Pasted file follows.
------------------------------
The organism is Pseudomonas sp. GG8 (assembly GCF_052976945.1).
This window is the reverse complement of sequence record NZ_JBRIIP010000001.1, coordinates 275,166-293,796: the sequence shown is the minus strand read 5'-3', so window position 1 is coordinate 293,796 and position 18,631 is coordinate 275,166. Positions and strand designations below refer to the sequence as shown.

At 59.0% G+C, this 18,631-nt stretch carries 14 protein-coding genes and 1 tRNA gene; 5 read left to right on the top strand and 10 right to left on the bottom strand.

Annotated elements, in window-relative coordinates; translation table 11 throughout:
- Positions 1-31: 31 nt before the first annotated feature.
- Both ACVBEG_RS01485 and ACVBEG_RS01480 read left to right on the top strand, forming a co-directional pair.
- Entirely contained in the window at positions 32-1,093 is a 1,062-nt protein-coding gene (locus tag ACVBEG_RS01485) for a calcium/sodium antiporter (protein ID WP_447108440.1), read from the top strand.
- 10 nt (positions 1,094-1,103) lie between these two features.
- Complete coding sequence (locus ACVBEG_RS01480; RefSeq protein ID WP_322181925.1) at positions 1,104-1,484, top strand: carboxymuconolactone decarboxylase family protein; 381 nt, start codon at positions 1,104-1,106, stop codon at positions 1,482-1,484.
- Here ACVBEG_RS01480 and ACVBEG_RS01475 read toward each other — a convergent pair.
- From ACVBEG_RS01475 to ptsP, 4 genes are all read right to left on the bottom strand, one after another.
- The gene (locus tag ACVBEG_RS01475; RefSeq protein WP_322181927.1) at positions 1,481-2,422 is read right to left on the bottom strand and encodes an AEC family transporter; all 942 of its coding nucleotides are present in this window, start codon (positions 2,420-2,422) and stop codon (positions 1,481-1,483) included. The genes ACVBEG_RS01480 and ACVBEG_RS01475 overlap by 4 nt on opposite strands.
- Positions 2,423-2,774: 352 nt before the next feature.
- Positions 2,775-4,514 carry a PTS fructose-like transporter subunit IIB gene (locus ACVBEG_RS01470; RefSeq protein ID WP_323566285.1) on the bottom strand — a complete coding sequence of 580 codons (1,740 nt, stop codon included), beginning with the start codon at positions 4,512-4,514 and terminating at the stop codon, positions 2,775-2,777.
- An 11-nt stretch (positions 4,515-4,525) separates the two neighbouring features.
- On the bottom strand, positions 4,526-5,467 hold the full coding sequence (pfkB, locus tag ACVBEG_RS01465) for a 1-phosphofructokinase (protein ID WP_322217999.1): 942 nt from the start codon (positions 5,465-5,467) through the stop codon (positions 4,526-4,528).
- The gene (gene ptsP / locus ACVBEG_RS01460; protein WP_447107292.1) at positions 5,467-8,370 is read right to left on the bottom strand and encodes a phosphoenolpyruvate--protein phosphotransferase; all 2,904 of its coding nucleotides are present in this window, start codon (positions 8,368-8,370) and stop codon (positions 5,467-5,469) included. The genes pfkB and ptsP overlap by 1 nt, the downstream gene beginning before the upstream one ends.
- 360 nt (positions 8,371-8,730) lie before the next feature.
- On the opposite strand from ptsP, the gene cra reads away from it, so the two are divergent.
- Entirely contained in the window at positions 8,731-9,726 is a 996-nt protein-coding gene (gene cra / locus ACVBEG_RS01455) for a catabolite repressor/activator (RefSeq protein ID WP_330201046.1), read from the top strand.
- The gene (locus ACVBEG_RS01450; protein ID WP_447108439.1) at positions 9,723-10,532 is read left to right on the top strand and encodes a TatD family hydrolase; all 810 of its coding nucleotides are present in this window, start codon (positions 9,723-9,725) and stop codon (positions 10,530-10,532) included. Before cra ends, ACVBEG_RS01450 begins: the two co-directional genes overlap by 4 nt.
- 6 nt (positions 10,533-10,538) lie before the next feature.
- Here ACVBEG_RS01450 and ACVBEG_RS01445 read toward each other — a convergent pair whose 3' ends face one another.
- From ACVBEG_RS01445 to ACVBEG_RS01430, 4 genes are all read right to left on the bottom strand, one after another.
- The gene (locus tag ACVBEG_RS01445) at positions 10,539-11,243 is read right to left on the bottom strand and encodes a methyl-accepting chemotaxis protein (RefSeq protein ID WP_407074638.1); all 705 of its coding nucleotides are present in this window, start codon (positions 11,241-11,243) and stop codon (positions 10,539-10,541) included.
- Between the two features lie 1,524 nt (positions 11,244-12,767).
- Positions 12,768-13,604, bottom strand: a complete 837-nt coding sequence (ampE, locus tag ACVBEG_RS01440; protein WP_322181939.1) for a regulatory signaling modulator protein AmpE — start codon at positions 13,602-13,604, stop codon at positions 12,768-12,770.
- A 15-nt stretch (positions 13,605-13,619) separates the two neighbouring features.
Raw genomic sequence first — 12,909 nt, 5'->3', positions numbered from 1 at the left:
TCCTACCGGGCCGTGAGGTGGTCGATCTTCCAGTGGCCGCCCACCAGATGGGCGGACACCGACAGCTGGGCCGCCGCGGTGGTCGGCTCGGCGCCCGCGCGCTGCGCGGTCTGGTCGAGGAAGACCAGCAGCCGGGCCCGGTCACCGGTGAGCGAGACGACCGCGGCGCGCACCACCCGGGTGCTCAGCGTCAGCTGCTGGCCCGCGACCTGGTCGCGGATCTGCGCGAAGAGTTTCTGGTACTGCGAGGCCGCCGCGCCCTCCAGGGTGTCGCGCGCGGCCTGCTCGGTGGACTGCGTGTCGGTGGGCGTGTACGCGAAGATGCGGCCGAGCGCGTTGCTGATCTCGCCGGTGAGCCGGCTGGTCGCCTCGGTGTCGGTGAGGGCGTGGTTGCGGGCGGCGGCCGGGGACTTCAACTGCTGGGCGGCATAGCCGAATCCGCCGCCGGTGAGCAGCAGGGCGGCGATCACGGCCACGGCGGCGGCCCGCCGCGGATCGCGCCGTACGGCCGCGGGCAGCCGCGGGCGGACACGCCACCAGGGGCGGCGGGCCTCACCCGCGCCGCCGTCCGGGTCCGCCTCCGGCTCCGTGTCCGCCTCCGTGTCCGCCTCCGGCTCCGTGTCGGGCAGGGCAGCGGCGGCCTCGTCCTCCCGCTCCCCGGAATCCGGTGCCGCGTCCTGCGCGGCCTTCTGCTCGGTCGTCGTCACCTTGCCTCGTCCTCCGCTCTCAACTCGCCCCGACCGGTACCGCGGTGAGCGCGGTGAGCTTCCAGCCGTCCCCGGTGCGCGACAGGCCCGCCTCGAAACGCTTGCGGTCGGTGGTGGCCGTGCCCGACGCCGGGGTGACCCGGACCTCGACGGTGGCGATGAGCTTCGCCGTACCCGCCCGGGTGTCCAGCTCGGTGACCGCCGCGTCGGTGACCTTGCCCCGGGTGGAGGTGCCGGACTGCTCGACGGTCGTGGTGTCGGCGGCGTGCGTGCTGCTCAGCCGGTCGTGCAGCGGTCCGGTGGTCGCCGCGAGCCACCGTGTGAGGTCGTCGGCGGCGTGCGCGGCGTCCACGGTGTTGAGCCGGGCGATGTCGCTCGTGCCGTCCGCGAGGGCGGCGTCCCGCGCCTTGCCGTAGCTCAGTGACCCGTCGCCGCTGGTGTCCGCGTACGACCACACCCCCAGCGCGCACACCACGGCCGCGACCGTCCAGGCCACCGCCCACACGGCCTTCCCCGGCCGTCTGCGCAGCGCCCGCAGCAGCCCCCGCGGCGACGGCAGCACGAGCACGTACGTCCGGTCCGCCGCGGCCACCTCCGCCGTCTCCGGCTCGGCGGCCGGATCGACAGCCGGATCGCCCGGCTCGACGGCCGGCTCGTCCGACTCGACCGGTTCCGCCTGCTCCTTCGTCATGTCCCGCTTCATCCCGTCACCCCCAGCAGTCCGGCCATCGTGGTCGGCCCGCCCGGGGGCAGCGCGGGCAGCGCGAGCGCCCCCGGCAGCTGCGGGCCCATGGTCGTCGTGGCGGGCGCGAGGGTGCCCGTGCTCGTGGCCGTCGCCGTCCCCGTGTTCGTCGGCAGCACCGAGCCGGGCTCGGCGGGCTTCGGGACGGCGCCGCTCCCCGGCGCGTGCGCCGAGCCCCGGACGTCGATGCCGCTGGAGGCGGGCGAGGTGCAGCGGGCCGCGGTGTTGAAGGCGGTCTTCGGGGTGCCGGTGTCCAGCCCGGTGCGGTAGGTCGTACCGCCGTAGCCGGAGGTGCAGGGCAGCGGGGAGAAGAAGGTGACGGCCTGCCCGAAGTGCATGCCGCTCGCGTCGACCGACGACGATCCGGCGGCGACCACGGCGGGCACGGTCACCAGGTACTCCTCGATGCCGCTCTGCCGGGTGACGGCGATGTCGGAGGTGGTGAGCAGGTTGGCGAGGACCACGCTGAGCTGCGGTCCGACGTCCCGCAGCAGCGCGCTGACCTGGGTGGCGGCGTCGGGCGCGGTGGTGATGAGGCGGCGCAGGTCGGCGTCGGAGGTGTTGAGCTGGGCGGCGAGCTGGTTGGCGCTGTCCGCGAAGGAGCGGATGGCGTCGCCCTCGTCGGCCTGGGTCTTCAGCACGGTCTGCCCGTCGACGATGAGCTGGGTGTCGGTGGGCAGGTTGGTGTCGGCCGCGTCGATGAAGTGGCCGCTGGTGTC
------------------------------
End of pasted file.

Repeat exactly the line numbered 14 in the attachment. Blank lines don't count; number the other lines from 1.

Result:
- Positions 2,775-4,514 carry a PTS fructose-like transporter subunit IIB gene (locus ACVBEG_RS01470; RefSeq protein ID WP_323566285.1) on the bottom strand — a complete coding sequence of 580 codons (1,740 nt, stop codon included), beginning with the start codon at positions 4,512-4,514 and terminating at the stop codon, positions 2,775-2,777.